- She was born about AD 460
falls in the valence pattern
- NP Ext, INI --, NP Dep
which occurs two times in the example sentences in FrameNet, namely in:
- She was born about AD 460, daughter and granddaughter of Roman and Byzantine emperors, whose family had been prominent in Roman politics for over 700 years.
- He was soon posted to north Africa, and never met their only child, a daughter born 8 June 1941.
FrameNet additionally captures relationships between different frames using relations. These include the following:
- Inheritance: When one frame is a more specific version of another, more abstract parent frame. Anything that is true about the parent frame must also be true about the child frame, and a mapping is specified between the frame elements of the parent and the frame elements of the child.
- Perspectivized_in: A neutral frame (like
Commerce_transfer-goods) is connected to a frame with a specific perspective of the same scenario (e.g. the
Commerce_sellframe, which assumes the perspective of the seller or the
Commerce_buyframe, which assumes the perspective of the buyer)
- Subframe: Some frames like the
Criminal_processframe refer to complex scenarios that consist of several individual states or events that can be described by separate frames like
Trial, and so on.
- Precedes: The Precedes relation captures a temporal order that holds between subframes of a complex scenario.
- Causative_of and Inchoative_of: There is a fairly systematic relationship between stative descriptions (like
Position_on_a_scaleframe, e.g. "She had a high salary") and causative descriptions (like
Cause_change_of_scalar_positionframe, e.g. "She raised his salary") or inchoative descriptions (like
Change_position_on_a_scaleframe, e.g. "Her salary increased").
- Using: A relationship that holds between a frame that in some way involves another frame. For instance, the
Judgment_communicationframe uses both the
Judgmentframe and the
Statementframe, but does not inherit from either of them because there is no clear correspondence of the frame elements.
- See_also: Connects frames that bear some resemblance but need to be distinguished carefully.
FrameNet has proven to be useful in a number of computational applications, because computers need additional knowledge in order to recognize that "John sold a car to Mary" and "Mary bought a car from John" describe essentially the same situation, despite using two quite different verbs, different prepositions and a different word order. FrameNet has been used in applications like question answering, paraphrasing, recognizing textual entailment, and information extraction, either directly or by means of Semantic Role Labeling tools. The first automatic system for Semantic Role Labeling (SRL, sometimes also referred to as "shallow semantic parsing") was developed by Daniel Gildea and Daniel Jurafsky based on FrameNet in 2002. Semantic Role Labeling has since become one of the standard tasks in natural language processing, with the latest version (1.7) of FrameNet now fully supported in the Natural Language Toolkit.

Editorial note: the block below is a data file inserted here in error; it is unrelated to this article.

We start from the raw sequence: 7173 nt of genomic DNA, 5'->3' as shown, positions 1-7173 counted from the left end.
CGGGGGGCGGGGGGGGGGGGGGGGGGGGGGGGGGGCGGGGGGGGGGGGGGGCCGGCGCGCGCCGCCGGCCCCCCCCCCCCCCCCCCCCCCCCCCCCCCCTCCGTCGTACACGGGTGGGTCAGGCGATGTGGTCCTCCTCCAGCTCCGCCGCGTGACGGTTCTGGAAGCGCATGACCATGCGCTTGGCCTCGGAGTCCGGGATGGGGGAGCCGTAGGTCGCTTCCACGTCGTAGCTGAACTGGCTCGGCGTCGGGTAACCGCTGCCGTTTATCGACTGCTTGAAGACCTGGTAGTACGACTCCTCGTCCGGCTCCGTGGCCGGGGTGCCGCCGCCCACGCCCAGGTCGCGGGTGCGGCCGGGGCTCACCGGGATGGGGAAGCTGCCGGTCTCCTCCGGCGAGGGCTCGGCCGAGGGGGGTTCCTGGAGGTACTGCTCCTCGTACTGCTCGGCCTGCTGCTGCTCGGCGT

Since frames are essentially semantic descriptions, they are similar across languages, and several projects have arisen over the years that have relied on the original FrameNet as the basis for additional non-English FrameNets, for Spanish, Japanese, German, and Polish, among others.
- BabelNet: a multilingual semantic network integrating FrameNet
- Null instantiation
- Frame language
- UBY: a database of 10 resources including FrameNet
- Cliff Goddard (25 September 2011). Semantic Analysis: A Practical Introduction. Oxford University Press. pp. 78–81. ISBN 978-0-19-956028-8. Retrieved 21 March 2012.
- Heine, Bernd; Narrog, Heiko, eds. (17 December 2009). The Oxford Handbook of Linguistic Analysis. Oxford University Press. p. 20. ISBN 978-0-19-160925-1. Retrieved 21 March 2012.
- Gildea, Daniel; Jurafsky, Daniel (2002). "Automatic Labeling of Semantic Roles" (PDF). Computational Linguistics. 28 (3): 245–288. doi:10.1162/089120102760275983. S2CID 207747200.
- Schneider, Nathan; Wooters, Chuck (2017). "The NLTK FrameNet API: Designing for Discoverability with a Rich Linguistic Resource". EMNLP 2017: Conference on Empirical Methods in Natural Language Processing. arXiv:1703.07438. Bibcode:2017arXiv170307438S.
- Ruppenhofer, Josef; Ellsworth, Michael; Petruck, Miriam R. L.; Johnson, Christopher R.; Baker, Collin F.; Scheffczyk, Jan (November 1, 2016). FrameNet II: Extended Theory and Practice (revised ed.). Berkeley, CA: International Computer Science Institute.